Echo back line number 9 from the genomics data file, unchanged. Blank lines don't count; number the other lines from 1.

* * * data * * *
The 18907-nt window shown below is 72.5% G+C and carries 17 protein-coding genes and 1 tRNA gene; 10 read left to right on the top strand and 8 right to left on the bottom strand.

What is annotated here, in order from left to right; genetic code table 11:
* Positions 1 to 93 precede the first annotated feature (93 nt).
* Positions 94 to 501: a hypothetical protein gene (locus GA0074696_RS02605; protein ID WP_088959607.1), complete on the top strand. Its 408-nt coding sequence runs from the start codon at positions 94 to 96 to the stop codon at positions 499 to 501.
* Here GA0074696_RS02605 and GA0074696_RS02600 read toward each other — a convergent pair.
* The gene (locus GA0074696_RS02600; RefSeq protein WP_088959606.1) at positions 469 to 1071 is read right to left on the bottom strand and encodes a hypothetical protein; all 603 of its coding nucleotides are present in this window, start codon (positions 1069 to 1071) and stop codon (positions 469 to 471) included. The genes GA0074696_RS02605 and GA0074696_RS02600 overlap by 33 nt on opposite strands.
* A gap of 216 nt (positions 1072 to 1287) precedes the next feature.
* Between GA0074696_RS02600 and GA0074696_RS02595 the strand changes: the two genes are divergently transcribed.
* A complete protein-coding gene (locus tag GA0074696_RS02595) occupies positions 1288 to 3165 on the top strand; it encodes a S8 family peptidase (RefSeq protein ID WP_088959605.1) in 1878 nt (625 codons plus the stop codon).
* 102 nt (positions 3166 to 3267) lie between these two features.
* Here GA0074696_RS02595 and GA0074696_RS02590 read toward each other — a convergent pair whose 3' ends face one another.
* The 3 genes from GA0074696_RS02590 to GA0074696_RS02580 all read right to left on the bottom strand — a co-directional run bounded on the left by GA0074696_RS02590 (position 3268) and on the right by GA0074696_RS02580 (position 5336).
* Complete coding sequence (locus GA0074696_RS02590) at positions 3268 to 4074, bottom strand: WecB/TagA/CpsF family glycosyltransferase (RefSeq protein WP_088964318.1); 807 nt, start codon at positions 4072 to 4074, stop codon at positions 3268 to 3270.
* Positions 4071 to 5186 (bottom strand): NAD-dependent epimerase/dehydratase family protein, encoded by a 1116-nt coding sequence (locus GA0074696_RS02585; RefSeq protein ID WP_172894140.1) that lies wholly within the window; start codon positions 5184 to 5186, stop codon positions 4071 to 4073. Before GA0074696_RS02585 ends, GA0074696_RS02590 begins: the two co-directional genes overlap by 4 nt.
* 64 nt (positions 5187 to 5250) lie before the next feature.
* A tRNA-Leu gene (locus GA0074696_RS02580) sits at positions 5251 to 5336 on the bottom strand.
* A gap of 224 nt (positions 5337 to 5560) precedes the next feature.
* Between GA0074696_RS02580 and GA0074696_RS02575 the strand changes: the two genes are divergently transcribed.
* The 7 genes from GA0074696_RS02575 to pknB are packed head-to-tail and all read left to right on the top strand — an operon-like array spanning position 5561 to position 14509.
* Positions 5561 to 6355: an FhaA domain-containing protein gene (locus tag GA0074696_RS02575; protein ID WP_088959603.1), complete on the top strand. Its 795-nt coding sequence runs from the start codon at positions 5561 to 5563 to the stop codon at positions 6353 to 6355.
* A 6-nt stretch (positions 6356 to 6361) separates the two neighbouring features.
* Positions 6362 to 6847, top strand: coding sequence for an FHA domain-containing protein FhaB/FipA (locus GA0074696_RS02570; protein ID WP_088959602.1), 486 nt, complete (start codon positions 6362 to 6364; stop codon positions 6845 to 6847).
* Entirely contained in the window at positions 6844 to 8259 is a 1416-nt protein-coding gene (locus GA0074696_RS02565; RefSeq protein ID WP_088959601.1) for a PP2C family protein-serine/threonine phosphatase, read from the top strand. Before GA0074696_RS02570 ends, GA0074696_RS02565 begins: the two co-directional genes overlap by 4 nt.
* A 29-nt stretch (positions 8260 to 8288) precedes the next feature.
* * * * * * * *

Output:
* A complete protein-coding gene (locus tag GA0074696_RS02595) occupies positions 1288 to 3165 on the top strand; it encodes a S8 family peptidase (RefSeq protein ID WP_088959605.1) in 1878 nt (625 codons plus the stop codon).